post-curator art, part deux

At Conceptual Fine Arts, they raise the question of post-curator art, which means that the job of selecting art is decentralized and de-institutionalized:

 Therefore, what does it happen if the artworks, that once circulated mostly thanks to art magazines (supported by gallerists) and exhibition catalogues, are now instantly available online to everyone?

A preliminary answer to this difficult question would be that a lot of people will simultaneously recognize a same kind of “physiological” beauty. Then they will try to buy it, if they can, driven by the idea that they are not alone, but part of a relatively large number of people who love that artist’s work. That is why – as not only Claudia Cargnel says – the request of certain artworks is extraordinary high, even if the curriculum vitae of the artist has no exhibitions, prizes or bibliography on it. It could be just a trend, due to the internet surfers’ appetite for money, but it may also mean something else. It could be the evidence that social networks, blogs and auction houses’ web sites are now informing art people definitely more than traditional art magazines and museums (generally supported by collectors).

Indeed. One can get a pretty decent education in contemporary art by just reading a few blogs and magazines obsessively. The art world may be getting ready for the next stage of evolution after the rise of the art fair model.

Books you need: From Black Power/Grad Skool Rulz 


Written by fabiorojas

January 3, 2014 at 12:06 am

Posted in culture, fabio, markets

2 Responses

Subscribe to comments with RSS.

  1. I think the evolution of public libraries could offer a vision of what art galleries might look like in the future. Like art available for viewing online, most text need not be delivered via bound books, either. Yet, public libraries adjusted and survived–in part by adding new services that are seemingly unrelated to their original mission (like knitting classes).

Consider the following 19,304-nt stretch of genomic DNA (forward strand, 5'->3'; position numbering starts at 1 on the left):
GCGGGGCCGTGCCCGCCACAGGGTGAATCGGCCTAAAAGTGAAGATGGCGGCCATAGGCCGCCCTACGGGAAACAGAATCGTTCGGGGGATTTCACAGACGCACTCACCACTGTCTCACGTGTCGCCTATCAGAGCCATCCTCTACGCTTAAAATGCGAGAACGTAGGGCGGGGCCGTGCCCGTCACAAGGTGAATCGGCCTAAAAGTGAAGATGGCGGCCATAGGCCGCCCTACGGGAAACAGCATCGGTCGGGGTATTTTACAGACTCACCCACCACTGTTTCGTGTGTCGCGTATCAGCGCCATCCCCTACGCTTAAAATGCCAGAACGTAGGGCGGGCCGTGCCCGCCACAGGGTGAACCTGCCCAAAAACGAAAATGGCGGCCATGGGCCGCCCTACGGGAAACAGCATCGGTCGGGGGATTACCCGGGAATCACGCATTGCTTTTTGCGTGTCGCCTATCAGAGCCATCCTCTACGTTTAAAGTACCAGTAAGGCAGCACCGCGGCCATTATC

January 3, 2014 at 3:42 pm

  2. Indeed indeed. A few things: I would suggest that you can get about as good an education of contemporary art by reading some magazines and blogs as you can get an education of sociology by reading orgtheory and Contexts. That is to say, maybe some! But probably not very much. But then to turn around and say that this suggests sociology is being ‘de-institutionalized’? No.

    Second, the CFA post also uses ‘art market’ too loosely to be useful, conflating some exchanges/purchases of art and an art market. Specifically, there are two problems with this (and with your use of it). First, there will be exchanges of art based on preferences, and even some crowdsourced/network effects. This is not the same as ‘the contemporary art market.’ Just because there are art sales, doesn’t necessarily mean much to the contemporary art market. It doesn’t necessarily say anything at all about art market dynamics. Second, the idea that this is driven by aesthetics (which the internet is picking up on, before curators) would be pretty surprising. And by surprising, I mean that it gives too much theoretical valence to aesthetics, which are, you know, culturally and historically contingent, constructed, subject to class dynamics, etc., etc. And yet, of course artists, art curators, gallerists, all talk about the aesthetics of the art. What the hell else are they going to say?

    Finally, I think it is possible that you could mean that ‘the job of selecting art’ may be becoming de-professionalized. But saying that this is a form of de-institutionalization is almost nonsensical (or at least almost completely outside of how anyone in the literature uses that word). And that is kind of weird coming from someone writing on an orgs blog.

    Because having disruptive outsiders can sometimes change entrenched practices, and sometimes not. But the fact that they are outsiders does not mean anything in an of itself. It would be like saying that the election of Al Franken to the senate de-institutionalizes the senate because he’s a comedian. That’s a pretty silly argument to say the least.

    I think it’s possible that 2014 is the year that orgtheory turns officially into ‘someone is wrong on the internet.’ Depressing.


    Peter Levin (@plevin)

    January 4, 2014 at 6:51 pm

Comments are closed.

%d bloggers like this: